A Madrid court has agreed to hold a behind-closed-doors trial of a former Spanish intelligence officer accused of selling classified information to Russia, a Spanish newspaper said.
Roberto Flores Garcia, 44, was arrested in 2007 on suspicion of selling secrets to Russia for at least $200,000 from 2001 to 2004. He resigned from his position at the Spanish spy agency CNI in January 2004.
A request for a closed trial has been submitted by Spanish prosecutors because the case contains documents with highly-classified materials, the El Pais newspaper said on Friday.
The alleged double agent, who is still kept in a pre-trial detention center, could be sentenced to as many as 12 years in prison if convicted of treason.
During the investigation, Garcia admitted that he felt "sympathy" for the Russian people and admired "the professionalism" of the Russian secret service in its efforts "to safeguard peace and global security."
Garcia also wrote in a letter to his alleged Russian handler Pyotr Melnikov, who worked at the time under the cover of a consultant at the Russian embassy in Madrid, about his leftist political ideology, and his rejection of U.S. foreign policy.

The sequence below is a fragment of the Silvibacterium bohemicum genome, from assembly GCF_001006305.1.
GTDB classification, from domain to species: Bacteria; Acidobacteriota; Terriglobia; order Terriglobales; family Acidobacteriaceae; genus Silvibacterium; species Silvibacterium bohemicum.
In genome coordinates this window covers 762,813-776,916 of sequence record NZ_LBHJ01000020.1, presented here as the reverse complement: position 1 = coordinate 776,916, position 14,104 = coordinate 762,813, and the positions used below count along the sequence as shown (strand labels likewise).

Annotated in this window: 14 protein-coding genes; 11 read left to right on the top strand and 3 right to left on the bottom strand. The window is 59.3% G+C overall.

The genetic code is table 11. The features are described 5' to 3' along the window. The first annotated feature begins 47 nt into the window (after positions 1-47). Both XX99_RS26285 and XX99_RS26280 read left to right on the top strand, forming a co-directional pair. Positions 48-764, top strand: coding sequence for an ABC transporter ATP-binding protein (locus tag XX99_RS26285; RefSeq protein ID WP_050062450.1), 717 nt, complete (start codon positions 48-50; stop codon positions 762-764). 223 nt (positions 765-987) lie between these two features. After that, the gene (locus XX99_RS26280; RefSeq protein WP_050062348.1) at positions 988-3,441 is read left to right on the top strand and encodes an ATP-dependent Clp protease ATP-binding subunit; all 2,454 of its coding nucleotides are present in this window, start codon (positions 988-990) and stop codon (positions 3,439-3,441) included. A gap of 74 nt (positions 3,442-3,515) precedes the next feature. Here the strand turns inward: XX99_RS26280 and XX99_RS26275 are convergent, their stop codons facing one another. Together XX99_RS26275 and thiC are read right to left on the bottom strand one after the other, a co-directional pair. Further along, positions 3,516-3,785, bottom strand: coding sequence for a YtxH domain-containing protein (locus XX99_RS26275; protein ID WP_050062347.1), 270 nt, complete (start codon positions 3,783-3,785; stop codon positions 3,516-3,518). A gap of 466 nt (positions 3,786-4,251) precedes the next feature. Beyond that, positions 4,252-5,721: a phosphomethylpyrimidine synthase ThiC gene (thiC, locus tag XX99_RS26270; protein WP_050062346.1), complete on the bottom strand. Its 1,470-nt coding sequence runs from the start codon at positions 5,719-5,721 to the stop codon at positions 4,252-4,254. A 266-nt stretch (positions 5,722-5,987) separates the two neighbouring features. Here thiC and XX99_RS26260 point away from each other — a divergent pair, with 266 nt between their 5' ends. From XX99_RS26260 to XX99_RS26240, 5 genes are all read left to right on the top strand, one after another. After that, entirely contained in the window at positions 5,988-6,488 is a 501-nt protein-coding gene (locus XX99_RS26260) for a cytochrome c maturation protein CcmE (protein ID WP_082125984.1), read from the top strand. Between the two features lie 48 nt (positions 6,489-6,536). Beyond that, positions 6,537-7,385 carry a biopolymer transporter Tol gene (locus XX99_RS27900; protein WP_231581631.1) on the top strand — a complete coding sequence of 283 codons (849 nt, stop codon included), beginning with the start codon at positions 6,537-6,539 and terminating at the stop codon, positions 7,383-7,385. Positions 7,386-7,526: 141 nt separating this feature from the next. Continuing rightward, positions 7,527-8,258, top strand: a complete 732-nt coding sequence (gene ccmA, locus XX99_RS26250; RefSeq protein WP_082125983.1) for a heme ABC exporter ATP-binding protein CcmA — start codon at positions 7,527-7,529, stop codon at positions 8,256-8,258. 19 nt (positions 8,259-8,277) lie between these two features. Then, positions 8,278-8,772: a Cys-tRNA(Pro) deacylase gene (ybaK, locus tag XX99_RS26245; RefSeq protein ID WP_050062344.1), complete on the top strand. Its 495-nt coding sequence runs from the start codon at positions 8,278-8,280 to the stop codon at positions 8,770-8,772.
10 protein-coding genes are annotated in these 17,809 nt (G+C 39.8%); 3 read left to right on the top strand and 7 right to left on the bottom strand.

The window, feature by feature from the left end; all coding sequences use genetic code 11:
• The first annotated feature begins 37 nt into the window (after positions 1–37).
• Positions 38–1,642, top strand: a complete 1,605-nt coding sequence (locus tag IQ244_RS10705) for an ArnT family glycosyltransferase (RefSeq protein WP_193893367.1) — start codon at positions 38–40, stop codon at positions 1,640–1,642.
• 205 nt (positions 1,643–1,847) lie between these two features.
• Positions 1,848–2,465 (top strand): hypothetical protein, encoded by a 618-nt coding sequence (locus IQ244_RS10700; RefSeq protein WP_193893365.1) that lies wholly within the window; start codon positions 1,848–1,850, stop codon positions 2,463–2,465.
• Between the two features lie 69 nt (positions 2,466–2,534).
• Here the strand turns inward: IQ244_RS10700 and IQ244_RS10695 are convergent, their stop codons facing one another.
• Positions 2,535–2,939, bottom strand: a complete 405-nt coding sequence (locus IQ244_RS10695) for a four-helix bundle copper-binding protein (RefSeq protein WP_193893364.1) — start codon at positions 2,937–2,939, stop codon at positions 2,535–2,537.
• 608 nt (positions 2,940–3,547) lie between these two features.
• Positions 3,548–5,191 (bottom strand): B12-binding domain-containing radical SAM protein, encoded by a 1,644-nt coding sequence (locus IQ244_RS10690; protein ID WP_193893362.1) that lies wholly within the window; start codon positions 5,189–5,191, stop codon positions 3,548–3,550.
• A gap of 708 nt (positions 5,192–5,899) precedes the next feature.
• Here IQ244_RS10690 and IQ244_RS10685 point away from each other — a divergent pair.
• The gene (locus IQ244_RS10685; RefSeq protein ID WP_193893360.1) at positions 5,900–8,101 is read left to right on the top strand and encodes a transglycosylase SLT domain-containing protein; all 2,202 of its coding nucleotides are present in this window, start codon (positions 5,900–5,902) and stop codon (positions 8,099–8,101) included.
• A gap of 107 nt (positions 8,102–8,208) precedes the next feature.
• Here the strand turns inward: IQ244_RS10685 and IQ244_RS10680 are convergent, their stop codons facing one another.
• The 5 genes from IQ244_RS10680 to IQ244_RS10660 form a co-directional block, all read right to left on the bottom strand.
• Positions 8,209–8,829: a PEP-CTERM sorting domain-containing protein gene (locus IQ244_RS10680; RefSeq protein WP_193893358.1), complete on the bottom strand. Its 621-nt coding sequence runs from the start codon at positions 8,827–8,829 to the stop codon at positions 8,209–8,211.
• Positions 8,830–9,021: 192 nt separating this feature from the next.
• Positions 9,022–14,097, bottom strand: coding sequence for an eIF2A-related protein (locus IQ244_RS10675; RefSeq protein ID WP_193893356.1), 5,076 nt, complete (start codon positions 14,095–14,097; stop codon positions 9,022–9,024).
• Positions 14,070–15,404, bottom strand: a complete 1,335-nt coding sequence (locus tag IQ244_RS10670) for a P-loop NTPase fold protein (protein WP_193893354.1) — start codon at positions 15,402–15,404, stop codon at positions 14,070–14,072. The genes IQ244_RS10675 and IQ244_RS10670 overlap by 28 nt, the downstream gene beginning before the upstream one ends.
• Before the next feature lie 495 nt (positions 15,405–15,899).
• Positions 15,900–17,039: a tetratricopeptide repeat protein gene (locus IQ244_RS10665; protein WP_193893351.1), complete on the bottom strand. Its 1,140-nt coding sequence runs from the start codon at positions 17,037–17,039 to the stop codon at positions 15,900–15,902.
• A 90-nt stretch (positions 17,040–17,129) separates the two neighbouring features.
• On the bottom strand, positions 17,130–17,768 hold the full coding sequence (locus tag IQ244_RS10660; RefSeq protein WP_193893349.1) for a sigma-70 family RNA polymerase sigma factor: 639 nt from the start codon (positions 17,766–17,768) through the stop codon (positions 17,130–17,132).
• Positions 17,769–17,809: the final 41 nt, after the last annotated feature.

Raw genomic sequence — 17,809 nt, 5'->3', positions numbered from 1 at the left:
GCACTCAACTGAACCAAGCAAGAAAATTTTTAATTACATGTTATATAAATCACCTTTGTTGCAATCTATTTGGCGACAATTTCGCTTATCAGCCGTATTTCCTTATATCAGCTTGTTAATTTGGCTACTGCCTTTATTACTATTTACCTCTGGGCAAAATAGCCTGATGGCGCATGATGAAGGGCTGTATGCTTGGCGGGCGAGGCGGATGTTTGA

Alberto Saiz, director of the CNI, said after Garcia's arrest that Spain's national security was never threatened, nor was there a threat to security at NATO and the European Union.
However, the mole allegedly revealed the names of dozens of Spanish spies, possibly including double agents inside Russia who had been working for the Spanish secret service and the seven Spanish spies killed in an ambush south of Baghdad in November 2003.
Some experts believe that another reason for a closed trial could be the desire of the Spanish government to bury the story and avoid any deterioration in their relations with Moscow, which has always denied its involvement.
MOSCOW, January 23 (RIA Novosti)